A Broken Pact: An Excerpt from ‘A Dismantled State’
The terms of J&K’s Instrument of Accession have been compromised by the abrogation of Article 370, Anuradha Bhasin argues in her book.
ARTICLE 370 revoked, Jammu and Kashmir divided into two union territories, Union Home Minister Amit Shah announced in the Rajya Sabha on 5 August 2019 while putting the Jammu and Kashmir Reorganisation Bill, 2019, to vote which was passed with a majority….
Sitting in Jammu, the silence around me was broken by low-key celebrations of the BJP and supporters of revocation of Article 370. But noises on social media were louder. ‘Now the Kashmiris have been taught a lesson’; ‘I will buy land by the Dal Lake’; ‘Kashmiris could buy land in Jammu, but we couldn’t in Kashmir’. Such comments came from friends and acquaintances who were permanent residents of Jammu and Kashmir even though there had never been a legal bar on them for possessing landholdings in the Valley.…
Uneasy and unable to put my mind to work, I sought solace in the company of Krishan Dev Sethi. Sethi Saheb, as he is popularly called, is a veteran crusader of the ‘Quit Kashmir’ movement, a communist leader, former legislator and a man who had played a role in shaping the history and politics of Jammu and Kashmir. On that day, he was the only surviving member of the J&K Constituent Assembly that had drafted the constitution of the state, but which was now rendered meaningless. He was a living legend, an active participant of the history of the state. He had played a key role in pushing through J&K’s crucial land reforms that gave land to the tiller, the gains of which, he feared, could now be reversed….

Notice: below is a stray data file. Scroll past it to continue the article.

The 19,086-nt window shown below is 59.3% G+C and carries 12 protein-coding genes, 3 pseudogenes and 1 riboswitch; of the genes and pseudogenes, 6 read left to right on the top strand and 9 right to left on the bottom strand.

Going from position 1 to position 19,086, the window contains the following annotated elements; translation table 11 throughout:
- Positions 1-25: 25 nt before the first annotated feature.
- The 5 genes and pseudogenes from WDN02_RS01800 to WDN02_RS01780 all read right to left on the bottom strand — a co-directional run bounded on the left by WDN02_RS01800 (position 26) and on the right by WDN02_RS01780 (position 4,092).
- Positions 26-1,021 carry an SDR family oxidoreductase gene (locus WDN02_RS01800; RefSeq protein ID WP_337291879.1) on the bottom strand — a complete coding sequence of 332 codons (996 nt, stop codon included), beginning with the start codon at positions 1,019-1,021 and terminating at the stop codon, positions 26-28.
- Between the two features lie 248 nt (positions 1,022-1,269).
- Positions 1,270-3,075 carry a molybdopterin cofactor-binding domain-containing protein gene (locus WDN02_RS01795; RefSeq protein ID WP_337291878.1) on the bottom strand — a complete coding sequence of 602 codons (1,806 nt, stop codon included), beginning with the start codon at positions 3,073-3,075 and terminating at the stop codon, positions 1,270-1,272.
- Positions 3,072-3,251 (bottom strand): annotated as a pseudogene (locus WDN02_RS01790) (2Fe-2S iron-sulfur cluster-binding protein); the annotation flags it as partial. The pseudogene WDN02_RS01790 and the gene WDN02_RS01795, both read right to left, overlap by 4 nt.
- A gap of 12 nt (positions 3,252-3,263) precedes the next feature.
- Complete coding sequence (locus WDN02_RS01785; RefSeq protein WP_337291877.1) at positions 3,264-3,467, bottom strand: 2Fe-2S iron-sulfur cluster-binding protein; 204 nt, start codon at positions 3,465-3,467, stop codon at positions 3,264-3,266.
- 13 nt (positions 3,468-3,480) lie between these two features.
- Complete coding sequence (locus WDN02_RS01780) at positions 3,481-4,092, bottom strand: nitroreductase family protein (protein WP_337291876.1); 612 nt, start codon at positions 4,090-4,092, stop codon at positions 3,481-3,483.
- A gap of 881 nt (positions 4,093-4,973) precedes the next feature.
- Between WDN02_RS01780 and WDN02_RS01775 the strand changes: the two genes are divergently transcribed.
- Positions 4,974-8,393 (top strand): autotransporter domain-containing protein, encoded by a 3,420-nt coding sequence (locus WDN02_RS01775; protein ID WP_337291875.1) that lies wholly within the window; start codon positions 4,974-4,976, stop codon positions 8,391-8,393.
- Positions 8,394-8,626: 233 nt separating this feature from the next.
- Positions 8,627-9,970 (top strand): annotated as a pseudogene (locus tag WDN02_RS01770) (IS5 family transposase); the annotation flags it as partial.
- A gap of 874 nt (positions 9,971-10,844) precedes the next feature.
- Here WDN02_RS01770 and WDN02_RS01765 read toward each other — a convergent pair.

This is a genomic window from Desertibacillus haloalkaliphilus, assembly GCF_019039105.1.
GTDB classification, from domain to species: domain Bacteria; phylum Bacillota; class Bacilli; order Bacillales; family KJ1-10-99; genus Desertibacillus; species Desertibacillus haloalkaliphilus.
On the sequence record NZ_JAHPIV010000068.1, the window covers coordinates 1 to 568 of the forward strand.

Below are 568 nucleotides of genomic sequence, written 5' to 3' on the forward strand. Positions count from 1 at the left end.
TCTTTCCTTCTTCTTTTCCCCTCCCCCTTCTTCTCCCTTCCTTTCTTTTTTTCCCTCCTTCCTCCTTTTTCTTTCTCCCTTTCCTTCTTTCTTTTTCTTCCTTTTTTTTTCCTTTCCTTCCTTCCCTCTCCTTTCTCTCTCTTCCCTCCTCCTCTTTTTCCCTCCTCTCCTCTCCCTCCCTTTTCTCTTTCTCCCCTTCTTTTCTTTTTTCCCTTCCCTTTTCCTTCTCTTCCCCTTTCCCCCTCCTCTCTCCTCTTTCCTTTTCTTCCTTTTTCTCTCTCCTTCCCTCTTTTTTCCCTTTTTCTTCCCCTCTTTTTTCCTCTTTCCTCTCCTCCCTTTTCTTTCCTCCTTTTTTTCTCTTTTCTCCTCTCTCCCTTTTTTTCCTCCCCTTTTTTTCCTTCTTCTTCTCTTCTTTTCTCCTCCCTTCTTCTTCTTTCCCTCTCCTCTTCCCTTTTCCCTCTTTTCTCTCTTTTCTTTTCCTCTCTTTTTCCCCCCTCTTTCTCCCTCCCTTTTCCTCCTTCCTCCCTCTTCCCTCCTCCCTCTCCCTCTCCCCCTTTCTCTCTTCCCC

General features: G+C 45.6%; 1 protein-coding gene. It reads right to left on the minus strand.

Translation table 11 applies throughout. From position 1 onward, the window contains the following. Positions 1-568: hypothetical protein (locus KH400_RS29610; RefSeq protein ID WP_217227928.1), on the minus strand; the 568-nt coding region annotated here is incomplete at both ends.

I couldn’t have met a sadder man that day. His voice choked, as he said ‘Everything’s finished … they have destroyed everything … my life’s work is worthless … I wasted my life – went to jail, went underground, fought the powerful oppressors before and after 1947.’
…All these years, he had been active – speaking at gatherings, attending meetings of the Communist Party and bringing out an Urdu weekly Jaddojehed (meaning ‘Struggle’), which was critical of successive Central and state governments. His weekly had a small but serious readership, and he wrote with unflinching commitment. Suddenly, all of it seemed meaningless to him on 5 August. ‘From today, I stop printing my weekly,’ he told me. Jaddojehad came to an abrupt end, and he remained confined to his house till he passed away on 28 January 2021.